Jose Reyes (strained oblique, ERD 7/19) Everyone’s up in arms over Reyes being out for the Mets, but there’s a reason. Any oblique strain is a tough read, but assuming that those of us out here—especially the more paranoid Mets fans out there, some of whom couldn’t think their way out of a paper bag—have better knowledge. So let’s start with that. As far as last year, it was fluke, and let’s give Mets athletic trainer Ray Ramirez and orthopedist David Altchek the benefit of the doubt. There’s also an equation, one that’s overly simplified, that lets you figure this out for yourself. The base of it is MLVr, a stat that gives us a per-game value for every player:
Stephen Strasburg was as good as advertised, now let's hope his name stays out of this column.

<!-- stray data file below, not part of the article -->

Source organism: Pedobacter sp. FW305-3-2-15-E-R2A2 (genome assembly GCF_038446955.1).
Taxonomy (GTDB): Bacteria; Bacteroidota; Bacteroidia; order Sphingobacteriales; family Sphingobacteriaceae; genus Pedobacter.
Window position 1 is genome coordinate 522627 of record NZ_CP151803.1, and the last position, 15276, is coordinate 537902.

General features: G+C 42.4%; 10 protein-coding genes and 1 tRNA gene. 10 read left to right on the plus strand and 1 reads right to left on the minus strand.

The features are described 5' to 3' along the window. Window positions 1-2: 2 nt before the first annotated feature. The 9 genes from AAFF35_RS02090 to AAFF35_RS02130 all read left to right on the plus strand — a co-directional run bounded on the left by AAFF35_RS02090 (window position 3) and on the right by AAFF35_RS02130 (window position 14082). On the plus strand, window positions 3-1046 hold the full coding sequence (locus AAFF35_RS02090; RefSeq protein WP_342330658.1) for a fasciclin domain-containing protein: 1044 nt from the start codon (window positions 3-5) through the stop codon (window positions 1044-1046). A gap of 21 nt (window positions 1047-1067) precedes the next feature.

Someone asked me Tuesday afternoon why I spent hours on the phone and typing out my article yesterday, adding to the hype of Strasburg's debut. He called me after the game and said "OK, I get it. The kid's good." Yeah, 14 strikeouts and the start of a mythology will do that. This was the first time I got to see Strasburg pitch in anything other than highlights and grainy scouting video. Like most of America, I was impressed. His fastball was nasty with apparent movement and discernible velocity. His slider—actually more of a slurve—was a kneebuckler and as I wrote, an umpire confounder. According to PitchFX, the comparison to Jonathon Broxton's slider was apt. Broxton's went eight inches across and seven down, while Strasburg's went seven across and eight down. And a 91 mph changeup? That's illegal in six states. Simply put, there was nothing I saw out of Strasburg that was unexpected given all that I'd been told by scouts and other baseball people. Given that they had all showered him with praise in every one of those conversations, he did more than live up to their expectations and the hype surrounding an event start. The only thing I'll note is that about the time the announcers started talking about the possibility of him coming out, his pitches were slowing slightly (down to a mere 95-96.) In his last two innings, he amped it up and kept it around 99, dominating in a way that recalled Kerry Wood's 20-strikeout outing. Yes, Strasburg's good and let's all hope this is his last appearance in UTK. The only thing holding him back, as it was with Wood, Mark Prior, and every other young pitcher, is health. Which brings me to my next point...